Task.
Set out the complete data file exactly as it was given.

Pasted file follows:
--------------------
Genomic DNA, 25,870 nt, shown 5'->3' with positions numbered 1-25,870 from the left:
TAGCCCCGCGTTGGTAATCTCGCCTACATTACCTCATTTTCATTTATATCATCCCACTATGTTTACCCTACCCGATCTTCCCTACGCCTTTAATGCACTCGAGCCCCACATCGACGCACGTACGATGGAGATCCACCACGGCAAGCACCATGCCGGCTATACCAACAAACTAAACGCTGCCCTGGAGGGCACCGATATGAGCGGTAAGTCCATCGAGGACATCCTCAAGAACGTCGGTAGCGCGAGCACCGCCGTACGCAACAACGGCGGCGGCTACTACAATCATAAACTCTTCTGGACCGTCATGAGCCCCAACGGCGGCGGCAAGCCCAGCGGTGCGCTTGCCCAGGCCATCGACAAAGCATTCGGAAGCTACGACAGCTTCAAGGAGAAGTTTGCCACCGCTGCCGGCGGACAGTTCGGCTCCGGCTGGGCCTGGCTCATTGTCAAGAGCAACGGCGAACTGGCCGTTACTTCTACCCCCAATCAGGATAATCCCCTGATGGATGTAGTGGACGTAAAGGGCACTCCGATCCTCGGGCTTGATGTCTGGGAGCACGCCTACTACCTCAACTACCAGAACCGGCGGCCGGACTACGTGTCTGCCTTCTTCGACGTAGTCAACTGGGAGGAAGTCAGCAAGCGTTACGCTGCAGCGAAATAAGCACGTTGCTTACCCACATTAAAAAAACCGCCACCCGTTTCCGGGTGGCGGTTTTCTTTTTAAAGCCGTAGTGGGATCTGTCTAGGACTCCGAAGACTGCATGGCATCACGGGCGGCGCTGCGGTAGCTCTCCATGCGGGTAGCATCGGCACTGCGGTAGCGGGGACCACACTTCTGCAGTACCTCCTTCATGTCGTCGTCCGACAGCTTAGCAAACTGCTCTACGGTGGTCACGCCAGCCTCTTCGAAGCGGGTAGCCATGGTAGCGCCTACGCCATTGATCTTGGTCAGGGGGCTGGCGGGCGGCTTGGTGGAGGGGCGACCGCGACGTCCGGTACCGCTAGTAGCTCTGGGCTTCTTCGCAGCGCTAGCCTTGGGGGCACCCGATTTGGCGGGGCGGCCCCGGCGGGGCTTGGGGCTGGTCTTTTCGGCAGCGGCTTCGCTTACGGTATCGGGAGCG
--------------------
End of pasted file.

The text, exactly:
Genomic DNA, 25,870 nt, shown 5'->3' with positions numbered 1-25,870 from the left:
TAGCCCCGCGTTGGTAATCTCGCCTACATTACCTCATTTTCATTTATATCATCCCACTATGTTTACCCTACCCGATCTTCCCTACGCCTTTAATGCACTCGAGCCCCACATCGACGCACGTACGATGGAGATCCACCACGGCAAGCACCATGCCGGCTATACCAACAAACTAAACGCTGCCCTGGAGGGCACCGATATGAGCGGTAAGTCCATCGAGGACATCCTCAAGAACGTCGGTAGCGCGAGCACCGCCGTACGCAACAACGGCGGCGGCTACTACAATCATAAACTCTTCTGGACCGTCATGAGCCCCAACGGCGGCGGCAAGCCCAGCGGTGCGCTTGCCCAGGCCATCGACAAAGCATTCGGAAGCTACGACAGCTTCAAGGAGAAGTTTGCCACCGCTGCCGGCGGACAGTTCGGCTCCGGCTGGGCCTGGCTCATTGTCAAGAGCAACGGCGAACTGGCCGTTACTTCTACCCCCAATCAGGATAATCCCCTGATGGATGTAGTGGACGTAAAGGGCACTCCGATCCTCGGGCTTGATGTCTGGGAGCACGCCTACTACCTCAACTACCAGAACCGGCGGCCGGACTACGTGTCTGCCTTCTTCGACGTAGTCAACTGGGAGGAAGTCAGCAAGCGTTACGCTGCAGCGAAATAAGCACGTTGCTTACCCACATTAAAAAAACCGCCACCCGTTTCCGGGTGGCGGTTTTCTTTTTAAAGCCGTAGTGGGATCTGTCTAGGACTCCGAAGACTGCATGGCATCACGGGCGGCGCTGCGGTAGCTCTCCATGCGGGTAGCATCGGCACTGCGGTAGCGGGGACCACACTTCTGCAGTACCTCCTTCATGTCGTCGTCCGACAGCTTAGCAAACTGCTCTACGGTGGTCACGCCAGCCTCTTCGAAGCGGGTAGCCATGGTAGCGCCTACGCCATTGATCTTGGTCAGGGGGCTGGCGGGCGGCTTGGTGGAGGGGCGACCGCGACGTCCGGTACCGCTAGTAGCTCTGGGCTTCTTCGCAGCGCTAGCCTTGGGGGCACCCGATTTGGCGGGGCGGCCCCGGCGGGGCTTGGGGCTGGTCTTTTCGGCAGCGGCTTCGCTTACGGTATCGGGAGCG